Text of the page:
Segmentation on user action

Most segmentation strategies focus on things like gender, geographic location, race, weekend vs. weekday traffic and the like. However, I have found that segmenting by user action is far more effective at driving conversion.

Let’s take a hypothetical that an e-commerce site has a wish list feature. Customers can put items on the wish list for purchase later. Let’s say a customer adds an item to the wish list. Now what does this tell us? It tells us the user is likely to return and since most wish list functions require registration we now have the personal info of this user. That means we can send them a customized and highly targeted email campaign or have the wish list product info dropped into a cookie so when they return a modal pops reminding them of the product.

Here’s another hypothetical: consider a web site with 3 levels for a service: novice, intermediate and pro. Let’s say the pro version has the most profit margin and that’s what you want to focus on. You could watch for a specific path in web traffic that indicates the user is a highly qualified prospect. For instance, if the user is a new user (has not visited the site before) and the pro product page is the 2nd or 3rd page visited by that user. That’s an indicator that this person is qualified, the site can then be optimized to convert that visitor to sale.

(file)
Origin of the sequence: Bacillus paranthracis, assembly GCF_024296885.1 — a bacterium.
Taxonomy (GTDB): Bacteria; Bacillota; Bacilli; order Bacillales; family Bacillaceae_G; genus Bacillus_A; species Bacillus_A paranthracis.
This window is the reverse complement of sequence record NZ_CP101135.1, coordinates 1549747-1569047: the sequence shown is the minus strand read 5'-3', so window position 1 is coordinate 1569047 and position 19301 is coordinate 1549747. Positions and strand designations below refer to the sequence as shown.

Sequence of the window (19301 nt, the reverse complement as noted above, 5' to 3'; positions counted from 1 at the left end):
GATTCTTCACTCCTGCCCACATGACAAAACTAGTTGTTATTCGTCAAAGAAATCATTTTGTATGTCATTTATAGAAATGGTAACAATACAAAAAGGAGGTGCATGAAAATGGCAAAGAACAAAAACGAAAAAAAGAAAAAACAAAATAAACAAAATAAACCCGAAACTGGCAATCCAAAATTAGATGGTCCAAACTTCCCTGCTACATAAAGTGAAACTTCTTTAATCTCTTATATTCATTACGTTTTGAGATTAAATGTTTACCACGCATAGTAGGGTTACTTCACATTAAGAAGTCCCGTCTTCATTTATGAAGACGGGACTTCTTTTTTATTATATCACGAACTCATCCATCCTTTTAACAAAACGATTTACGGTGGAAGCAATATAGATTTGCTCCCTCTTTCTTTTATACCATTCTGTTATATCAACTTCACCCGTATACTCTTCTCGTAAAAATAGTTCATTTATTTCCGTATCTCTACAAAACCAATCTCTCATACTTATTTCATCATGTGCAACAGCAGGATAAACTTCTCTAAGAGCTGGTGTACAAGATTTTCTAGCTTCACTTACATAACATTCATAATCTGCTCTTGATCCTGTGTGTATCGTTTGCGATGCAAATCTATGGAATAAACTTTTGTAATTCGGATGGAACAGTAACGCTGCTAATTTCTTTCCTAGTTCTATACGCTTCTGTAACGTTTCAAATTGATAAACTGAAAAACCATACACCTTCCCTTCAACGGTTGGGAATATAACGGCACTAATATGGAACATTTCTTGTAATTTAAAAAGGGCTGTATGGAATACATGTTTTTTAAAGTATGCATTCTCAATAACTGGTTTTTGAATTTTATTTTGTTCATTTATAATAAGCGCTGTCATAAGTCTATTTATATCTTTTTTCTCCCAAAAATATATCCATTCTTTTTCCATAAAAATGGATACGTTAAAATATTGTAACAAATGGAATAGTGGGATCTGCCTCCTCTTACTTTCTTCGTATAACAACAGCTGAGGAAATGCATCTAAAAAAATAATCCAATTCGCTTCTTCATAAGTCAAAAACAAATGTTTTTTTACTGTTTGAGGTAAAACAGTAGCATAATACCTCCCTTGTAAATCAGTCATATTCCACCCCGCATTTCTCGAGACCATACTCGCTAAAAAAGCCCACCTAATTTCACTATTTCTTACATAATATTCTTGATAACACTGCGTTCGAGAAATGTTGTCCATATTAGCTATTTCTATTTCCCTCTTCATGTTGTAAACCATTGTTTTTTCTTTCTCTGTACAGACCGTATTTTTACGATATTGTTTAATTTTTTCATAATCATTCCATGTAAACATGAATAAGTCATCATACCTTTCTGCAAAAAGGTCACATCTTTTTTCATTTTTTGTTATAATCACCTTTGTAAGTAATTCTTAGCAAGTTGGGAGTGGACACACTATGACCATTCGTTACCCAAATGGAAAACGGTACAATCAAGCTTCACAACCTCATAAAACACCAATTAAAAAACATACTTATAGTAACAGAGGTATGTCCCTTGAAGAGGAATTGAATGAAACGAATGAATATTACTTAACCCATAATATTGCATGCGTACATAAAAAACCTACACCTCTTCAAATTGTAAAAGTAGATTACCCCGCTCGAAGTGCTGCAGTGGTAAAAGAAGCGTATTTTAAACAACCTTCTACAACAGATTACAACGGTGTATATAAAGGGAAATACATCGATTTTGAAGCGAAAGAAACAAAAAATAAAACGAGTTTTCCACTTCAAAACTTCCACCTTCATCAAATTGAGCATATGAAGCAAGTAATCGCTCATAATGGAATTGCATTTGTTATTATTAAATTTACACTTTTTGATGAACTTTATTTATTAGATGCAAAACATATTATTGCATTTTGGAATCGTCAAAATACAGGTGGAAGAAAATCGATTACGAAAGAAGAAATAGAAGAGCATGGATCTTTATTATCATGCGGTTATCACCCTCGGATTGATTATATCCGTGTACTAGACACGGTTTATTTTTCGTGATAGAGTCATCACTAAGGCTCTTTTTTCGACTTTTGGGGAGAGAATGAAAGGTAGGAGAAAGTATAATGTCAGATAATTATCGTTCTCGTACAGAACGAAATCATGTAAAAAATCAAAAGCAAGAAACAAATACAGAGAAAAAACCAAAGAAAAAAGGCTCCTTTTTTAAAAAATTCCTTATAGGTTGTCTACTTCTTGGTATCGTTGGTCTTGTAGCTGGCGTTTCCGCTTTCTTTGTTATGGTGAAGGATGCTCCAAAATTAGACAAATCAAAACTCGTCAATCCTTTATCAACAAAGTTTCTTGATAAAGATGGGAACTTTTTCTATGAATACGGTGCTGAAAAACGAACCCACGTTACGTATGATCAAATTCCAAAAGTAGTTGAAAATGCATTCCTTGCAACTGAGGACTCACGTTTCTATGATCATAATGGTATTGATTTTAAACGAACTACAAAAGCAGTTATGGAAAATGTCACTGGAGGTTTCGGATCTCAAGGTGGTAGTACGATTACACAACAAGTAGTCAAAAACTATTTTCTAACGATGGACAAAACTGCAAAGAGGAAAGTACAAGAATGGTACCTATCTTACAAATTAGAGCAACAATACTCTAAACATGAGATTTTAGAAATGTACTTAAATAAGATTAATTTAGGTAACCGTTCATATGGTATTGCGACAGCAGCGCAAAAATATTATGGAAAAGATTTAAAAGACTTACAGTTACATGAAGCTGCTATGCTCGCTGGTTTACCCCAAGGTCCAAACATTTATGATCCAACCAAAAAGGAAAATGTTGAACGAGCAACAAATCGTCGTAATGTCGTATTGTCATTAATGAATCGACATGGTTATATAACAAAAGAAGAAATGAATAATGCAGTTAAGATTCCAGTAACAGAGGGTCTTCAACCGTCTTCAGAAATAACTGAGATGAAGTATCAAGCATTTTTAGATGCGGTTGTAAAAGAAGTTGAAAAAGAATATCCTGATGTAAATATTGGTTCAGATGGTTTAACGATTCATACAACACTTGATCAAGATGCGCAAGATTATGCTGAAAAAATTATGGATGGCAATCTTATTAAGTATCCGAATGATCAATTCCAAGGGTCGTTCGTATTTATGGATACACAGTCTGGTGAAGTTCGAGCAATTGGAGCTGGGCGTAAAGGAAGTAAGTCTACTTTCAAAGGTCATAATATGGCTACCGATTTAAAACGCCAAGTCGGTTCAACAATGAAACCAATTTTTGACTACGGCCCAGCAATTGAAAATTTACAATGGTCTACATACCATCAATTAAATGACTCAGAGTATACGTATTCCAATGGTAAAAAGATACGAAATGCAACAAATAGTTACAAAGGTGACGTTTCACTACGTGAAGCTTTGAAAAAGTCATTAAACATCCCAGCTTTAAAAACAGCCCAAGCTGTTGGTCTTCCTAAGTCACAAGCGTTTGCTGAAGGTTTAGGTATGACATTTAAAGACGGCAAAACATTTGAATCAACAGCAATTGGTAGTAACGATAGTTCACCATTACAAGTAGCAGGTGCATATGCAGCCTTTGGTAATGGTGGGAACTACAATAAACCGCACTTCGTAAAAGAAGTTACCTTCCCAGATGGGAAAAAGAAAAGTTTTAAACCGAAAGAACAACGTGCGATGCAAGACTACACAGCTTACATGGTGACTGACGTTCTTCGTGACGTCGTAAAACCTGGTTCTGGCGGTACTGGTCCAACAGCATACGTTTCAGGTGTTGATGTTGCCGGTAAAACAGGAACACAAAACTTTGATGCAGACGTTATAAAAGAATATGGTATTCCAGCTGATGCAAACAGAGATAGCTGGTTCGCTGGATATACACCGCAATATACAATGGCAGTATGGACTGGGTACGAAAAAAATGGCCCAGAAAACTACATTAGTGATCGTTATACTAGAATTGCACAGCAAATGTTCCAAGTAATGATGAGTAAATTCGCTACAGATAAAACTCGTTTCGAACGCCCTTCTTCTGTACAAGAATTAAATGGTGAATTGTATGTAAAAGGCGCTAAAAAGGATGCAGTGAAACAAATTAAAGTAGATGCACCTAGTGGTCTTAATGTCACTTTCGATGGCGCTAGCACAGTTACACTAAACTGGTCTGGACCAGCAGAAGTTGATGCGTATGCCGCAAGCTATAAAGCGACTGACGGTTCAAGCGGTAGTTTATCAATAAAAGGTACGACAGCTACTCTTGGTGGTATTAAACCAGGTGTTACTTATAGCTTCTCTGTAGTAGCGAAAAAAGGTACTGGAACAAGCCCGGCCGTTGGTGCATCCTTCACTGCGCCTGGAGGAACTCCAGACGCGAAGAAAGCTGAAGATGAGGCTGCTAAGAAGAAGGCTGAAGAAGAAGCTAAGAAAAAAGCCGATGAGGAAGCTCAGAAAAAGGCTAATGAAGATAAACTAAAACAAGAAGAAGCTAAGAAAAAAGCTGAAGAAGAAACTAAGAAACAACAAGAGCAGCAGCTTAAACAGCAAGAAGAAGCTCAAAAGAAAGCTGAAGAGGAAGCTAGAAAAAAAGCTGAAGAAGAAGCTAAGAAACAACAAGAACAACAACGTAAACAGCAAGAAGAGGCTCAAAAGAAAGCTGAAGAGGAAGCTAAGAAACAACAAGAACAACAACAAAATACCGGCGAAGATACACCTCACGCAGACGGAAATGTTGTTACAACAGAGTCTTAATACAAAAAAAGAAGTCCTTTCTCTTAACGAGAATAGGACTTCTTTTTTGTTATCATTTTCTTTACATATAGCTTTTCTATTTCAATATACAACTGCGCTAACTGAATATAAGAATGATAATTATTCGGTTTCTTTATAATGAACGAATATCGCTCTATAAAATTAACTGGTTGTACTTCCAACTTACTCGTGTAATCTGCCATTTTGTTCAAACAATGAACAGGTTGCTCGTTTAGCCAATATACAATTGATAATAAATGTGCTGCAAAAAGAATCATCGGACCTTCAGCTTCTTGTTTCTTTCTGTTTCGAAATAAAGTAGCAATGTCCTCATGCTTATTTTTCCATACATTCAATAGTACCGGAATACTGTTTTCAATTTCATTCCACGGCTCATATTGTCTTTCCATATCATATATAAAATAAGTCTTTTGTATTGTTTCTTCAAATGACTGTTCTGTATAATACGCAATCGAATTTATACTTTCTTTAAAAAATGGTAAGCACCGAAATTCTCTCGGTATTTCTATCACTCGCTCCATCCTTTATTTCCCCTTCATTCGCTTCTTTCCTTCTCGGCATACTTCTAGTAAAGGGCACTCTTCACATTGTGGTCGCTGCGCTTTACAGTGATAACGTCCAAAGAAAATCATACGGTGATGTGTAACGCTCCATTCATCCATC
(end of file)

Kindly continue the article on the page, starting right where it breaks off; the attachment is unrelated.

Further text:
When your audience is telling you what they want with their actions, listen.

You can’t program creativity

Everyone’s talking about programmatic and real time bidding (RTB) advertising. In case you don’t know these terms programmatic and RTB is a robotic way to control and optimize ad spend that is highly targeted. When you start to load a web page your browser details and your cookie details are sent to a market place and ad impressions are purchased on a visitor by visitor basis. This is all done in 100 milliseconds.

Here’s an example: Bob likes sports, he visits ESPN frequently and his last Amazon purchase was a football. This information is stored in Bob’s cookies. Bob uses Safari as his browser. Safari users tend to be more techy and have more disposable income. A sports retailer has noticed that their mobile app has the most downloads between 6pm and 10pm on Tuesdays. The retailer would like to optimize their ad spend to generate the most mobile app downloads. So, Tuesday nights a programmatic campaign targets sports loving, Safari browser using people who made a sports purchase in the last 30 days.

Sounds spooky? Welcome to the modern world of digital marketing.

But a recent study showed that content marketing drives three times more leads than buying a SEM campaign. Why is this? Probably due to advertising overload. On the web we have become inured to ads. I have been on Facebook for 8 years. They know a lot about me. And yet I think I’ve clicked a Facebook ad once, maybe twice. And since it’s estimated that 35% of all adds are now served by programmatic systems it’s guaranteed that I have been exposed to the most targeted of ads thousands of times. But I don’t click. I’m sure graphic designers and marketers spent untold hours trying to make the most compelling display and text ads, but the pure fact that they are ads makes them entirely forgettable. Ironic, no?